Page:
American Heritage® Dictionary of the English Language, Fourth Edition
- v. To carry or hold in equilibrium; balance.
- v. To be balanced or held in suspension; hover.
- n. A state of balance or equilibrium; stability.
- n. Freedom from affectation or embarrassment; composure.
- n. The bearing or deportment of the head or body; mien.
- n. A state or condition of hovering or being suspended.
- n. A centimeter-gram-second unit of dynamic viscosity equal to one dyne-second per square centimeter.
Century Dictionary and Cyclopedia
- To weigh; ascertain by weighing or balancing; figuratively, to weigh; ponder; consider.
- To counterbalance; be of equal weight with.
- To balance; make of equal weight; hold or place in equilibrium: as, to poise the scales of a balance.
- To hold suspended or in suspense; delay.
- To weigh or press down; force.
- To be balanced or suspended; hence, figuratively, to hang in suspense.
- n. Weight; ponderosity; gravity.
- n. A weight; especially, the weight or mass of metal used in weighing with steelyards to balance the substance weighed.
- n. A thing suspended or attached as a counterweight; hence, that which counterbalances; a counterpoise.
- n. A state of balance; equipoise; equilibrium; hence, equanimity.
- n. The condition of balancing or hovering; suspended motion.
- n. obsolete Weight; an amount of weight, the amount something weighs.
- n. A state of balance, equilibrium or stability
- n. composure; freedom from embarrassment or affectation
- n. mien; bearing or deportment of the head or body
- n. A condition of hovering, or being suspended
- n. physics A cgs unit of dynamic viscosity equal to one dyne-second per square centimeter.
- v. obsolete To hang in equilibrium; to be balanced or suspended; hence, to be in suspense or doubt.
GNU Webster's 1913
- n. Weight; gravity; that which causes a body to descend; heaviness.
- n. The weight, or mass of metal, used in weighing, to balance the substance weighed.
- n. The state of being balanced by equal weight or power; equipoise; balance; equilibrium; rest.
- n. That which causes a balance; a counterweight.
- n. a dignified and self-confident manner; graceful composure and tact in handling difficult social situations.
- v. To balance; to make of equal weight.
- v. To hold or place in equilibrium or equiponderance.
- v. To counterpoise; to counterbalance.
- v. To ascertain, as by the balance; to weigh.
- v. obsolete To weigh (down); to oppress.
- v. To hang in equilibrium; to be balanced or suspended; hence, to be in suspense or doubt.
- n. a cgs unit of dynamic viscosity equal to one dyne-second per square centimeter; the viscosity of a fluid in which a force of one dyne per square centimeter maintains a velocity of 1 centimeter per second
- v. hold or carry in equilibrium
- v. cause to be balanced or suspended
- n. a state of being balanced in a stable equilibrium
- n. great coolness and composure under strain
- v. be motionless, in suspension
- v. prepare (oneself) for something unpleasant or difficult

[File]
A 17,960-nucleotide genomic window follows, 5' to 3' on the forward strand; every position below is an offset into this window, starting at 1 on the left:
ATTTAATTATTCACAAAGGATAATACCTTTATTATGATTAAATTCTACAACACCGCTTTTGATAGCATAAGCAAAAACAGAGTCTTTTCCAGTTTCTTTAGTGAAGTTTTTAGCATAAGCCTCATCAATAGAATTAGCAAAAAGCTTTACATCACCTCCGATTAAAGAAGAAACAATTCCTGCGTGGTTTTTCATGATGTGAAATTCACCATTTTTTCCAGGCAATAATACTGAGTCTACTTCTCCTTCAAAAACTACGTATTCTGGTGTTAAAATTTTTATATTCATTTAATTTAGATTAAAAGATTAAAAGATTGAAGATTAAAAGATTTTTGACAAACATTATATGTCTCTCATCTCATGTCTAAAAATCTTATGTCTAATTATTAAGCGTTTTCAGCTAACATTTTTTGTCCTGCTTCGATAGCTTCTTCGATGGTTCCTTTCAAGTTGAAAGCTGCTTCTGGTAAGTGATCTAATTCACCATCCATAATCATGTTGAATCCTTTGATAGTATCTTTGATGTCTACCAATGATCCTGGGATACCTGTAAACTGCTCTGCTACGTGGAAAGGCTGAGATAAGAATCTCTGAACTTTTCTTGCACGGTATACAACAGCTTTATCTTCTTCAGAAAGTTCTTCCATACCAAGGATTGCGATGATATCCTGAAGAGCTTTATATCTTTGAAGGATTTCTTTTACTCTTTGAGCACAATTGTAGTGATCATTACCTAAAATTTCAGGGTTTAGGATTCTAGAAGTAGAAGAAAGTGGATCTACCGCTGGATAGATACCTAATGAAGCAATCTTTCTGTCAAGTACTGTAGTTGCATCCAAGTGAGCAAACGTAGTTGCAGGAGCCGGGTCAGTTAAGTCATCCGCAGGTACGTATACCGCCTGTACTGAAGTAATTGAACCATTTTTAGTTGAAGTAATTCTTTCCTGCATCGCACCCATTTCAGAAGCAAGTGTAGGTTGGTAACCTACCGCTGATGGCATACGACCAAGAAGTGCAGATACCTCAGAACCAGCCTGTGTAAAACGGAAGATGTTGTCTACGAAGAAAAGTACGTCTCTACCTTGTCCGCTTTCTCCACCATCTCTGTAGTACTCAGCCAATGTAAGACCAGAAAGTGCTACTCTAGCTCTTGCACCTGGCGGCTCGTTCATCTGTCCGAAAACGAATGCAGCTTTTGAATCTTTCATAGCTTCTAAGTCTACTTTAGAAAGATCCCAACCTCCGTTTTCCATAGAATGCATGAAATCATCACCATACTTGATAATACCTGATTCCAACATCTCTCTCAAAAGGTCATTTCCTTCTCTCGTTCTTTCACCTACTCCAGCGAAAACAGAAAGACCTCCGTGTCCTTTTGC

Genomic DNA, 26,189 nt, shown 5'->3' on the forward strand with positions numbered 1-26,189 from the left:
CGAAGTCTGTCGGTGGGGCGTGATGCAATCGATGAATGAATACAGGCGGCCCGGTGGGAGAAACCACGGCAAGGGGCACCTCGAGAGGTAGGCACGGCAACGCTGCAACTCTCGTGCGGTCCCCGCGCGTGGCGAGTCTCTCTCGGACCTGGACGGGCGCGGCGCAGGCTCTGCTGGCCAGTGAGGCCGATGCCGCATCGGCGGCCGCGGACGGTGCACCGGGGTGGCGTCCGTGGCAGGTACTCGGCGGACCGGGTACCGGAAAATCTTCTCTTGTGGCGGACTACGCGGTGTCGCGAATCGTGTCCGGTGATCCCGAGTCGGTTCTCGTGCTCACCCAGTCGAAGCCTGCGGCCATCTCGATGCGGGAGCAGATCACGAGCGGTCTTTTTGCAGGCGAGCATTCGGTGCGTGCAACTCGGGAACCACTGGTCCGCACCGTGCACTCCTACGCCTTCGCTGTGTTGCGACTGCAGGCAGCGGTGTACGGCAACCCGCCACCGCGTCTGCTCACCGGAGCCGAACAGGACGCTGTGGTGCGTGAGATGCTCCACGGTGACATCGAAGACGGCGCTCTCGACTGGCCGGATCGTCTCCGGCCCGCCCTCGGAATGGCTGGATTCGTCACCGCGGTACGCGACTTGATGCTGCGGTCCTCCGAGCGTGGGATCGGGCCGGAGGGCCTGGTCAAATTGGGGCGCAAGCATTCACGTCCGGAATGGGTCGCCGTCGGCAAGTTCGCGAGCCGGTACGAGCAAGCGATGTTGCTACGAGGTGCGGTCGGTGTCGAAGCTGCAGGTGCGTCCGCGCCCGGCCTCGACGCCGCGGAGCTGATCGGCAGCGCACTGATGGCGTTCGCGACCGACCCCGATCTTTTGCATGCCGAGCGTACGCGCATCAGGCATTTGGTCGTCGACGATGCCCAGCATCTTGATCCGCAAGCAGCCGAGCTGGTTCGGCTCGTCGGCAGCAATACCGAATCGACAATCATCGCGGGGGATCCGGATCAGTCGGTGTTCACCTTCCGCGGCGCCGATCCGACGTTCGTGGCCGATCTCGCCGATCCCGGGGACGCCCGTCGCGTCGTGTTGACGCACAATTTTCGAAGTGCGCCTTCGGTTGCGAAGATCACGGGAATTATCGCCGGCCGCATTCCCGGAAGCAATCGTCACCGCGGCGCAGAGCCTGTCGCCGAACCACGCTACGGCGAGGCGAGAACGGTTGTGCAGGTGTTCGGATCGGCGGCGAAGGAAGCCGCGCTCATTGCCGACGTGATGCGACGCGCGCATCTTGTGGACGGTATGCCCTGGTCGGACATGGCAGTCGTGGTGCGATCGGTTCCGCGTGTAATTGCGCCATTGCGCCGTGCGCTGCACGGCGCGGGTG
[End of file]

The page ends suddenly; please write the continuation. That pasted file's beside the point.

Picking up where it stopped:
- From a combination of Anglo-Norman pois, Middle French pois ("weight") and Anglo-Norman poise, Middle French poise ("measure of weight"). (Wiktionary)
- Middle English poisen, to balance, weigh, from Old French peser, pois-, from Vulgar Latin *pēsāre, from Latin pēnsāre.French, after Jean Louis Marie Poiseuille (1799-1869), French physician and physiologist. (American Heritage® Dictionary of the English Language, Fourth Edition)
“Something happens to a man that deeply stirs him, as an insult, or a falling out with a friend, or the loss of money, -- something which disturbs what we call his poise or peace of mind.”
“I've gained lifelong friends, fans and customers from them witnessing what they call poise under pressure - and I call common courtesy.”
“Her grace a poise is beyond anything Ive ever seen.”
“Blackpool attacked with greater invention and poise from the start, just as Holloway and his players had openly admitted they would do beforehand.”
“The Celtics had much more poise from the opening tip in Game 7, playing vicious defense that forced Los Angeles to miss 21 of its first 27 shots.”
“(AP) - A sure sign of poise from a rookie quarterback: Vince Young even lobbies for instant-replay calls like a veteran.”
“Then, you throw in poise, command and makeup, and you know why it isn't easy to find a good lefty.”
“Brent Johnson's playoff poise is similar to his grandfather's, and his workmanlike approach to stopping pucks stems from the barrage of shots his dad fired at him as a teen.”
“Although its poise is sometimes in displacing experience it is not a substitute for it.”
“That there were some flashes of attacking poise from the Welsh to remind you of such lineage no doubt only compounded the rage of Gatland.”
These user-created lists contain the word ‘poise’.
A complete Barron's Wordlist for GRE preparation. Your online flashcard replacement.
Please contribute your favorite words from any of Gene Wolfe’s books to this prize-winning list.
In case you come across words in this list which are too commonplace to fit in, please ...
Words that relate to learning, knowing, being enlightened...
A list of words that are odd or words that I have looked up.
"Luciferous Logolepsy is a collection of over 9,000 obscure English words. Though the definition of an 'English' word might seem to be straightforward, it is not. There exist so many adopted, deriv...
Words containing letters in sequence, together or apart, that form a definition or instance of the subsuming word. E.g., conTAmINaTe = the kangaroo word. TAINT = the joey. Theme from a NYT X-word ...
Temporary list is temporary.
Collecting a few words here, which are then to be alloted to other lists.
words pertaining to the root spe- (hope) with some allegorical liberties.
Looking for tweets for poise.